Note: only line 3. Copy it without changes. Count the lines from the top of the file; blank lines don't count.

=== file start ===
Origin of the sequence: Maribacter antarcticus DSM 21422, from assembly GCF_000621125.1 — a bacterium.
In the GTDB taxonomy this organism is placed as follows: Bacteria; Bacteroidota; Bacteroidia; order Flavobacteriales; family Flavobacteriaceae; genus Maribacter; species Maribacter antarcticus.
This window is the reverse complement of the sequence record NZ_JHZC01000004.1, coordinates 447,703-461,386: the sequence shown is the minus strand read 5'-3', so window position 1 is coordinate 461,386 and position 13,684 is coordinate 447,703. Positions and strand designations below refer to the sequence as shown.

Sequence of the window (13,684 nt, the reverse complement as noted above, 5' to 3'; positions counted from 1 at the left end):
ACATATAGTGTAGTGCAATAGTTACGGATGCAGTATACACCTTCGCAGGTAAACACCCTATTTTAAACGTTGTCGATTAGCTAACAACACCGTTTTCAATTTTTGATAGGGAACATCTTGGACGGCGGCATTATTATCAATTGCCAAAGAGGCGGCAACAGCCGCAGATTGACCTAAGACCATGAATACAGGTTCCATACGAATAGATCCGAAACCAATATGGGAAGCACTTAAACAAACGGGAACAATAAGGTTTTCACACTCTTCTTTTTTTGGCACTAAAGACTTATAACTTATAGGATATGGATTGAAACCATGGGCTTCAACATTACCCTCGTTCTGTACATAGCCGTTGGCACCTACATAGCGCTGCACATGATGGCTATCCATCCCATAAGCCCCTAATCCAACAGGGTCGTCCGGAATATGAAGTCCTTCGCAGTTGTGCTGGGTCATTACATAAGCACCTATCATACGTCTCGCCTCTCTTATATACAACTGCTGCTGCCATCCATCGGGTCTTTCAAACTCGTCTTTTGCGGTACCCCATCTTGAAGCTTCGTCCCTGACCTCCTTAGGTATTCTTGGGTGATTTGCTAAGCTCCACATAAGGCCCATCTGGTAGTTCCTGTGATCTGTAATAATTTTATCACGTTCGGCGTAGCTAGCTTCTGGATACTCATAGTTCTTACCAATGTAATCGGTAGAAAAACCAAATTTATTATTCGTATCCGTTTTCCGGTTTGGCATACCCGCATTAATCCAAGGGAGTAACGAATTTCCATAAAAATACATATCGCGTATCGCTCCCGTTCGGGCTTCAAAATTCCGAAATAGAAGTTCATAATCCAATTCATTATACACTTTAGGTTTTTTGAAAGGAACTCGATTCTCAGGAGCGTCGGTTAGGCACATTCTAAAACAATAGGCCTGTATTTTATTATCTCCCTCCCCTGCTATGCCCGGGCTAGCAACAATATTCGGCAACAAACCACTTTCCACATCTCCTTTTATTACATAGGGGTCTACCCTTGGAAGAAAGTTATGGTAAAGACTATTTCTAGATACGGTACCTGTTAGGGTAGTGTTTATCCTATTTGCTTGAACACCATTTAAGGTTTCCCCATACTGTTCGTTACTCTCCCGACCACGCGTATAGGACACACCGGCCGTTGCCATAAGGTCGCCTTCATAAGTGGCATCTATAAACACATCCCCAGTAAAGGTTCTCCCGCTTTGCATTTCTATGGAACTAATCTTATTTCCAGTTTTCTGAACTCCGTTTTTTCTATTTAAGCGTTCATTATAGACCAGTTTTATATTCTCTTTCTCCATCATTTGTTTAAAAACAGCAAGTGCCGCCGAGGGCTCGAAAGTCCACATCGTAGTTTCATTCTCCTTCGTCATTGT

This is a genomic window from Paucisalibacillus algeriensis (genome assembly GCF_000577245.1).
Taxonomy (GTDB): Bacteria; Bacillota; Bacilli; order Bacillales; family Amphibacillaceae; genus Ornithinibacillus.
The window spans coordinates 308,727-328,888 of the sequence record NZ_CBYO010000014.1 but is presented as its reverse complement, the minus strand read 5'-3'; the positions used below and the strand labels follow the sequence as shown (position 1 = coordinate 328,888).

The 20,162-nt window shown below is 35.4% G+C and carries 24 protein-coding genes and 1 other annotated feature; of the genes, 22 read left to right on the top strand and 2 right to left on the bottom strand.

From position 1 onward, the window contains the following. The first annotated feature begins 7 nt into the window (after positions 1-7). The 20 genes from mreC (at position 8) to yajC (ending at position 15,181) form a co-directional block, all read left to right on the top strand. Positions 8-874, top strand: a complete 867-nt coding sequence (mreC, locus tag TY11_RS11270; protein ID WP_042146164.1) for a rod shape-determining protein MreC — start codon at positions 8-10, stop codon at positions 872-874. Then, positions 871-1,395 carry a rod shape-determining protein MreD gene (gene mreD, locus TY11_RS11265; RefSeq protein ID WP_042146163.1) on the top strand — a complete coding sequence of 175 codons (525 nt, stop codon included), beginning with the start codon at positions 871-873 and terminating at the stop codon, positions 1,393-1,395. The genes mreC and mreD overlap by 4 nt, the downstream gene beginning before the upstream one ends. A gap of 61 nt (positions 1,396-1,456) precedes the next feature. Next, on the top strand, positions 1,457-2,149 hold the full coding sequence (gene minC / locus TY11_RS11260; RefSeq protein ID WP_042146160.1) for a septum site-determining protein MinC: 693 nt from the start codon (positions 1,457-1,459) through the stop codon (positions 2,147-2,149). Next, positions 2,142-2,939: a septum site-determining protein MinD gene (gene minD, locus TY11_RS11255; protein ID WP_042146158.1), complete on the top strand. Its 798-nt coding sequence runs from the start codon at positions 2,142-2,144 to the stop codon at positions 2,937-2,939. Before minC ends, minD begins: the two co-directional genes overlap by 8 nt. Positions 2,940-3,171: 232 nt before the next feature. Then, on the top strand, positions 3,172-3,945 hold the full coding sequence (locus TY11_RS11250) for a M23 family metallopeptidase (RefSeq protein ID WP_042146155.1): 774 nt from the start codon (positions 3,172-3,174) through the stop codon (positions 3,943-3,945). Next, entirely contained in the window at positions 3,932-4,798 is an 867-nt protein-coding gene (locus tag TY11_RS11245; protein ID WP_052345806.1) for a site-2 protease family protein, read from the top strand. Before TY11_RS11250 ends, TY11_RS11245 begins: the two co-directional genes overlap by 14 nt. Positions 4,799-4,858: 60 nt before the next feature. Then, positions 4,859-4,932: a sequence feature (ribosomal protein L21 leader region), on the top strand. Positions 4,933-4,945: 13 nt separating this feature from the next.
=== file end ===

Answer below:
This window is the reverse complement of the sequence record NZ_JHZC01000004.1, coordinates 447,703-461,386: the sequence shown is the minus strand read 5'-3', so window position 1 is coordinate 461,386 and position 13,684 is coordinate 447,703. Positions and strand designations below refer to the sequence as shown.